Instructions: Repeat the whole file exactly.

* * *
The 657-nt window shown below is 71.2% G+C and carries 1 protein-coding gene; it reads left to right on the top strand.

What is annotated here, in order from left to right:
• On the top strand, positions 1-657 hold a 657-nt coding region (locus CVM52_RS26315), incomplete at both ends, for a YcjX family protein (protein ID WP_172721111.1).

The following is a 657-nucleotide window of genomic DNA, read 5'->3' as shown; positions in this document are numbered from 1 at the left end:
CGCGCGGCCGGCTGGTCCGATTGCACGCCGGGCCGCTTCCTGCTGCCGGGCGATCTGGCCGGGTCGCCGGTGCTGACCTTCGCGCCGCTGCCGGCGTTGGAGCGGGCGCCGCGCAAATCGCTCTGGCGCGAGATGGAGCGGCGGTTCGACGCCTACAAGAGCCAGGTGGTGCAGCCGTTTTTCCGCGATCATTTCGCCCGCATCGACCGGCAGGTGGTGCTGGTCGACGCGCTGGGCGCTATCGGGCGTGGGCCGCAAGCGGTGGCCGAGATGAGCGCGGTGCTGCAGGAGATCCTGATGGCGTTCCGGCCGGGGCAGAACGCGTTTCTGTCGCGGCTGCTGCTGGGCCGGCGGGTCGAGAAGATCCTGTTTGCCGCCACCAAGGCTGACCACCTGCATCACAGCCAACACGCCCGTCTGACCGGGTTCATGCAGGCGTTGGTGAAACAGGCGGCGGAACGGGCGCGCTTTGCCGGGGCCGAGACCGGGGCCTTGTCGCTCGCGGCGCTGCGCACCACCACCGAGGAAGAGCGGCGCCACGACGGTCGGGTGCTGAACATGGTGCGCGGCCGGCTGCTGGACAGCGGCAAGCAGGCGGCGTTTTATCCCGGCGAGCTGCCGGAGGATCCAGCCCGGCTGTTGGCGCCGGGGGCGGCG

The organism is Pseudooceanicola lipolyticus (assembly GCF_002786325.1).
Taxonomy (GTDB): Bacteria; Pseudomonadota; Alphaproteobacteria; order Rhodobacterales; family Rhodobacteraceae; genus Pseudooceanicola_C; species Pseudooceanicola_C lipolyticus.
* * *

The 657-nt window shown below is 71.2% G+C and carries 1 protein-coding gene; it reads left to right on the top strand.

What is annotated here, in order from left to right:
• On the top strand, positions 1-657 hold a 657-nt coding region (locus CVM52_RS26315), incomplete at both ends, for a YcjX family protein (protein ID WP_172721111.1).

The following is a 657-nucleotide window of genomic DNA, read 5'->3' as shown; positions in this document are numbered from 1 at the left end:
CGCGCGGCCGGCTGGTCCGATTGCACGCCGGGCCGCTTCCTGCTGCCGGGCGATCTGGCCGGGTCGCCGGTGCTGACCTTCGCGCCGCTGCCGGCGTTGGAGCGGGCGCCGCGCAAATCGCTCTGGCGCGAGATGGAGCGGCGGTTCGACGCCTACAAGAGCCAGGTGGTGCAGCCGTTTTTCCGCGATCATTTCGCCCGCATCGACCGGCAGGTGGTGCTGGTCGACGCGCTGGGCGCTATCGGGCGTGGGCCGCAAGCGGTGGCCGAGATGAGCGCGGTGCTGCAGGAGATCCTGATGGCGTTCCGGCCGGGGCAGAACGCGTTTCTGTCGCGGCTGCTGCTGGGCCGGCGGGTCGAGAAGATCCTGTTTGCCGCCACCAAGGCTGACCACCTGCATCACAGCCAACACGCCCGTCTGACCGGGTTCATGCAGGCGTTGGTGAAACAGGCGGCGGAACGGGCGCGCTTTGCCGGGGCCGAGACCGGGGCCTTGTCGCTCGCGGCGCTGCGCACCACCACCGAGGAAGAGCGGCGCCACGACGGTCGGGTGCTGAACATGGTGCGCGGCCGGCTGCTGGACAGCGGCAAGCAGGCGGCGTTTTATCCCGGCGAGCTGCCGGAGGATCCAGCCCGGCTGTTGGCGCCGGGGGCGGCG

The organism is Pseudooceanicola lipolyticus (assembly GCF_002786325.1).
Taxonomy (GTDB): Bacteria; Pseudomonadota; Alphaproteobacteria; order Rhodobacterales; family Rhodobacteraceae; genus Pseudooceanicola_C; species Pseudooceanicola_C lipolyticus.